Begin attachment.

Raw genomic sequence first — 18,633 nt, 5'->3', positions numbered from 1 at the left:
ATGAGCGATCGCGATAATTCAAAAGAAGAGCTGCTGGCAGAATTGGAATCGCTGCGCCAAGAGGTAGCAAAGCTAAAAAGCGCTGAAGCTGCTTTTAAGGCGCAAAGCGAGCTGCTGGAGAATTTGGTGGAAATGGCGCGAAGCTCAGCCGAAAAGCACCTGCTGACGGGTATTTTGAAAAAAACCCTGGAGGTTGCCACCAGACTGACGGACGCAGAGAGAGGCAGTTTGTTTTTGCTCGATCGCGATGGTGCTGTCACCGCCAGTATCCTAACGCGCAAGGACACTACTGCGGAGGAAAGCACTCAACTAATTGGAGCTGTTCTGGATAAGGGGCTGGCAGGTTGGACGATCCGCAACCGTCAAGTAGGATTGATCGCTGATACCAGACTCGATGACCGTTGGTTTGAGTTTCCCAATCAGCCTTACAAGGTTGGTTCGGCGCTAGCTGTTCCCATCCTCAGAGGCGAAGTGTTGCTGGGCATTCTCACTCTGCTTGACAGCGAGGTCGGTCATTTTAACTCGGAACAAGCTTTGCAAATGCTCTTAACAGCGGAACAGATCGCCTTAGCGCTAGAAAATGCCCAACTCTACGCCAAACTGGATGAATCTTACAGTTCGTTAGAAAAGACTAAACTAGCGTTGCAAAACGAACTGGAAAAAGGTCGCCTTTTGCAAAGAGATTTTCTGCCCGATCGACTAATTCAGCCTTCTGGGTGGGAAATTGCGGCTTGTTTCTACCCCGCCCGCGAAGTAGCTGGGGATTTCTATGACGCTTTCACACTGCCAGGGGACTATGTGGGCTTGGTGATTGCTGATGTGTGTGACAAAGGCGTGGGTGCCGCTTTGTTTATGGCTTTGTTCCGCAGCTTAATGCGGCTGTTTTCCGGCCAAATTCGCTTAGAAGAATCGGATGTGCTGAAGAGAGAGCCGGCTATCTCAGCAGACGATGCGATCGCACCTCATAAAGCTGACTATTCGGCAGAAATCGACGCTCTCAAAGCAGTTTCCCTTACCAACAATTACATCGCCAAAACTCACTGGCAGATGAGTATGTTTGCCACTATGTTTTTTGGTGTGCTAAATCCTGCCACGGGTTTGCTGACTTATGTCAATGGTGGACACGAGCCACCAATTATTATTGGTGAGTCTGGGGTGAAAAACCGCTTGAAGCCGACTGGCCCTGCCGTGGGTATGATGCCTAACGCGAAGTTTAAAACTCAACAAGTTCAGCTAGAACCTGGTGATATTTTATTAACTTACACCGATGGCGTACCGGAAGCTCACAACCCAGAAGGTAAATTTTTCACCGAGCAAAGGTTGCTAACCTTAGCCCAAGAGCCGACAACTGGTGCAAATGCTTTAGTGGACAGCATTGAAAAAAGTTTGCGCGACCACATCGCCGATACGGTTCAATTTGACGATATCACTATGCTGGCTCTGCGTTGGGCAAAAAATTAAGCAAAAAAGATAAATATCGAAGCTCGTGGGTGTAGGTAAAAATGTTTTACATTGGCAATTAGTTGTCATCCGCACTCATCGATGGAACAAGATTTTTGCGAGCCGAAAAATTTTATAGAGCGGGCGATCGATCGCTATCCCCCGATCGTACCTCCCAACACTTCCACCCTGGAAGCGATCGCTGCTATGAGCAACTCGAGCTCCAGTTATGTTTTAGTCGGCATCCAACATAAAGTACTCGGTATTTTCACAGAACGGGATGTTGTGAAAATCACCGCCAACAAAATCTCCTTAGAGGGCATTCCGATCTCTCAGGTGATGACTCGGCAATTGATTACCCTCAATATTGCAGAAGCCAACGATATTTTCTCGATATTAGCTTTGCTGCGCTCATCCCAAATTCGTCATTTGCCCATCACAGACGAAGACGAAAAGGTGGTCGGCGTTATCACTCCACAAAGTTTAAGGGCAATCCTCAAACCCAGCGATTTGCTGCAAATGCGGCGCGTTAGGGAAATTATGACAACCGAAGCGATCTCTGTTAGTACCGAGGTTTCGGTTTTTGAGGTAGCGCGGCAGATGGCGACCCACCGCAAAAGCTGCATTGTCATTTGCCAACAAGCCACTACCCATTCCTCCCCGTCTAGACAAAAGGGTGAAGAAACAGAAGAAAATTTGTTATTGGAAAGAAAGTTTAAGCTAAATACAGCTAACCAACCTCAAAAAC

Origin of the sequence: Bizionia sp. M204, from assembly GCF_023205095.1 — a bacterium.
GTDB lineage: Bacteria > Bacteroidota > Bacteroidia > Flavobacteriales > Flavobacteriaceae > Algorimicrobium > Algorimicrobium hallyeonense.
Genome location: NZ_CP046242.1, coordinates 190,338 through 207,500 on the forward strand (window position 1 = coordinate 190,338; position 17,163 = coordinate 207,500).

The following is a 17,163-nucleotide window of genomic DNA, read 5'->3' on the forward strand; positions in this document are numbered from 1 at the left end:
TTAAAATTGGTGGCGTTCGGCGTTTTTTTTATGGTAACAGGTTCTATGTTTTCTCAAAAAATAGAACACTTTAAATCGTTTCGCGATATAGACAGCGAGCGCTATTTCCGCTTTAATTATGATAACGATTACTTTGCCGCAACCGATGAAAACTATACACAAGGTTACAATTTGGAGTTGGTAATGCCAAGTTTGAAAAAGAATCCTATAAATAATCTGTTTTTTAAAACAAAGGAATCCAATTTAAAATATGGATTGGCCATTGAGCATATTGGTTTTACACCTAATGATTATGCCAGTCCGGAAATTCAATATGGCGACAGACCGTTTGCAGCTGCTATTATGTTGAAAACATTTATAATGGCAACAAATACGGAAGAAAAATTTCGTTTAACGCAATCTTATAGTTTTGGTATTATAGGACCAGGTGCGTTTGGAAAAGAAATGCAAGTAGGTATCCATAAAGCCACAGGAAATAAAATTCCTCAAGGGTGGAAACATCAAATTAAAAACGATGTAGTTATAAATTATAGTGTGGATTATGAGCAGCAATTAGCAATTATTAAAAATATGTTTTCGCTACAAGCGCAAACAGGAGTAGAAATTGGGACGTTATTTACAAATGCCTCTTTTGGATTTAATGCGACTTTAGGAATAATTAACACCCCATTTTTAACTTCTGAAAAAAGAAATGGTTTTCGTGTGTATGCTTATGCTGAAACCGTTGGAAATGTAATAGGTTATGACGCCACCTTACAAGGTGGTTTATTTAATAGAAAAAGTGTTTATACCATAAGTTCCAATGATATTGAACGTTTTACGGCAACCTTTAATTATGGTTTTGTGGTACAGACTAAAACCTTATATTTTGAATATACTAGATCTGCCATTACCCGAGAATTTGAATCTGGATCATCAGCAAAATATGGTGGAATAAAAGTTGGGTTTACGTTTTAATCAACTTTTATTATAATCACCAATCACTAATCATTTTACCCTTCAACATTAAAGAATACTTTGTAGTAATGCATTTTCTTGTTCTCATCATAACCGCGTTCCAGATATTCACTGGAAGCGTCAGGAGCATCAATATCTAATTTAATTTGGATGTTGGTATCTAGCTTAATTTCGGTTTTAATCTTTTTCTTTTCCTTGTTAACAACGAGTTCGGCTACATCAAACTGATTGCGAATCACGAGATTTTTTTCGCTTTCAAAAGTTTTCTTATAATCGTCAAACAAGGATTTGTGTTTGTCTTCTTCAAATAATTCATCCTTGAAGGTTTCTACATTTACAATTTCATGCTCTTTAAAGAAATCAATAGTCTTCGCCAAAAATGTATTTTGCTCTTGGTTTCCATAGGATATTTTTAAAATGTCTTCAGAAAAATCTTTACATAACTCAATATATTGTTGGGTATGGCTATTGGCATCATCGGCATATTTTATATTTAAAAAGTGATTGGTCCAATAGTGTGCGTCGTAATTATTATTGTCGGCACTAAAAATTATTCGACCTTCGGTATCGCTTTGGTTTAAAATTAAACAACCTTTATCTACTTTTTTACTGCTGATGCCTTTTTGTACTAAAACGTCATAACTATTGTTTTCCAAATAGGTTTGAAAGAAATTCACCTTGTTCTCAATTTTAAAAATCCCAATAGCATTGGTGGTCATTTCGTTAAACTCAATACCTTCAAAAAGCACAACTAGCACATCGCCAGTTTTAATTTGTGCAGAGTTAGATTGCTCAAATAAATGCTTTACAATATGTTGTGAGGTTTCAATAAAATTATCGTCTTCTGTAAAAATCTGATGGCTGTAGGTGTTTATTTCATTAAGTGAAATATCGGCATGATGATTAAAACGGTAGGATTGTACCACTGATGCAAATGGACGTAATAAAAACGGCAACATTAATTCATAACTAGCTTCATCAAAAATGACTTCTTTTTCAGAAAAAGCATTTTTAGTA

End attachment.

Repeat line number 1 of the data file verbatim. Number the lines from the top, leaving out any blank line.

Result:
Raw genomic sequence first — 18,633 nt, 5'->3', positions numbered from 1 at the left: